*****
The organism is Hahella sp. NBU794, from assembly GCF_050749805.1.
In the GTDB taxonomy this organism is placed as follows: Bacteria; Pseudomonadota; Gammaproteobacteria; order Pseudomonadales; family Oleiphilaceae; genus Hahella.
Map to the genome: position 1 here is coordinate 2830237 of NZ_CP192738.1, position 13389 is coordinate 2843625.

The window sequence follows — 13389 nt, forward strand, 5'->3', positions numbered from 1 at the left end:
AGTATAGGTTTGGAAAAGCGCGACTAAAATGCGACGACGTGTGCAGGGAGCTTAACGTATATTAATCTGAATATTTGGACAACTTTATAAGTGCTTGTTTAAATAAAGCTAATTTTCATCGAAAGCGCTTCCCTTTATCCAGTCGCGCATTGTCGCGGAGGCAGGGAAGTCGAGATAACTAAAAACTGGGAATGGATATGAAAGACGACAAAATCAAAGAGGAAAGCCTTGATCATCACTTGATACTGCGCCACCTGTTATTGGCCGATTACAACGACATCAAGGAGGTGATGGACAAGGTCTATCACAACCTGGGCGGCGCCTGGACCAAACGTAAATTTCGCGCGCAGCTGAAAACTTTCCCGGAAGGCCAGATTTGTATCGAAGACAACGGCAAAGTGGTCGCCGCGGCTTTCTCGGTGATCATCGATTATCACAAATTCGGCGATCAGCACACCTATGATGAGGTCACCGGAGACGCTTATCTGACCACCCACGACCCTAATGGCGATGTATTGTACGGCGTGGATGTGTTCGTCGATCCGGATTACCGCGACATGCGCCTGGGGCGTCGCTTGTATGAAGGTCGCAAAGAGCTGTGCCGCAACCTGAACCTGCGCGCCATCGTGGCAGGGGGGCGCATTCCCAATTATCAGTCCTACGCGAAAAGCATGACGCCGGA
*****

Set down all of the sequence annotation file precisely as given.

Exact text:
The organism is Hahella sp. NBU794, from assembly GCF_050749805.1.
In the GTDB taxonomy this organism is placed as follows: Bacteria; Pseudomonadota; Gammaproteobacteria; order Pseudomonadales; family Oleiphilaceae; genus Hahella.
Map to the genome: position 1 here is coordinate 2830237 of NZ_CP192738.1, position 13389 is coordinate 2843625.

The window sequence follows — 13389 nt, forward strand, 5'->3', positions numbered from 1 at the left end:
AGTATAGGTTTGGAAAAGCGCGACTAAAATGCGACGACGTGTGCAGGGAGCTTAACGTATATTAATCTGAATATTTGGACAACTTTATAAGTGCTTGTTTAAATAAAGCTAATTTTCATCGAAAGCGCTTCCCTTTATCCAGTCGCGCATTGTCGCGGAGGCAGGGAAGTCGAGATAACTAAAAACTGGGAATGGATATGAAAGACGACAAAATCAAAGAGGAAAGCCTTGATCATCACTTGATACTGCGCCACCTGTTATTGGCCGATTACAACGACATCAAGGAGGTGATGGACAAGGTCTATCACAACCTGGGCGGCGCCTGGACCAAACGTAAATTTCGCGCGCAGCTGAAAACTTTCCCGGAAGGCCAGATTTGTATCGAAGACAACGGCAAAGTGGTCGCCGCGGCTTTCTCGGTGATCATCGATTATCACAAATTCGGCGATCAGCACACCTATGATGAGGTCACCGGAGACGCTTATCTGACCACCCACGACCCTAATGGCGATGTATTGTACGGCGTGGATGTGTTCGTCGATCCGGATTACCGCGACATGCGCCTGGGGCGTCGCTTGTATGAAGGTCGCAAAGAGCTGTGCCGCAACCTGAACCTGCGCGCCATCGTGGCAGGGGGGCGCATTCCCAATTATCAGTCCTACGCGAAAAGCATGACGCCGGA